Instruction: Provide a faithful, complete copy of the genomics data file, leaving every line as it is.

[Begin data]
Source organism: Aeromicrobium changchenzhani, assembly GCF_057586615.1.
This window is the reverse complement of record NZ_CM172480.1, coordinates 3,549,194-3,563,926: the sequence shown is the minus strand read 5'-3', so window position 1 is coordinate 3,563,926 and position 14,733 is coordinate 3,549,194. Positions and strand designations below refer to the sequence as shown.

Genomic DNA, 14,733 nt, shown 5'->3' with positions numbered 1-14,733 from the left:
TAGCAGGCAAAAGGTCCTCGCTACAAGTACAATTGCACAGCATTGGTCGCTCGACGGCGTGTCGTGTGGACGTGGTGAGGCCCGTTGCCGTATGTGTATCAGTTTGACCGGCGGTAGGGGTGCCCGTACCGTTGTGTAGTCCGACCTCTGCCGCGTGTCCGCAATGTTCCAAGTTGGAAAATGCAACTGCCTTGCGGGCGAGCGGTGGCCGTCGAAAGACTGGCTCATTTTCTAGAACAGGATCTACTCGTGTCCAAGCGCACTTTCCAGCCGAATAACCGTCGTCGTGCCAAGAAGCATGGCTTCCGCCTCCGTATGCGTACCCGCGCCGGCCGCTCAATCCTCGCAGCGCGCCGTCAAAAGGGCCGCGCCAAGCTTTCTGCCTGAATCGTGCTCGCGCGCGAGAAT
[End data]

Source organism: Aeromicrobium changchenzhani, assembly GCF_057586615.1.
This window is the reverse complement of record NZ_CM172480.1, coordinates 3,549,194-3,563,926: the sequence shown is the minus strand read 5'-3', so window position 1 is coordinate 3,563,926 and position 14,733 is coordinate 3,549,194. Positions and strand designations below refer to the sequence as shown.

Genomic DNA, 14,733 nt, shown 5'->3' with positions numbered 1-14,733 from the left:
TAGCAGGCAAAAGGTCCTCGCTACAAGTACAATTGCACAGCATTGGTCGCTCGACGGCGTGTCGTGTGGACGTGGTGAGGCCCGTTGCCGTATGTGTATCAGTTTGACCGGCGGTAGGGGTGCCCGTACCGTTGTGTAGTCCGACCTCTGCCGCGTGTCCGCAATGTTCCAAGTTGGAAAATGCAACTGCCTTGCGGGCGAGCGGTGGCCGTCGAAAGACTGGCTCATTTTCTAGAACAGGATCTACTCGTGTCCAAGCGCACTTTCCAGCCGAATAACCGTCGTCGTGCCAAGAAGCATGGCTTCCGCCTCCGTATGCGTACCCGCGCCGGCCGCTCAATCCTCGCAGCGCGCCGTCAAAAGGGCCGCGCCAAGCTTTCTGCCTGAATCGTGCTCGCGCGCGAGAAT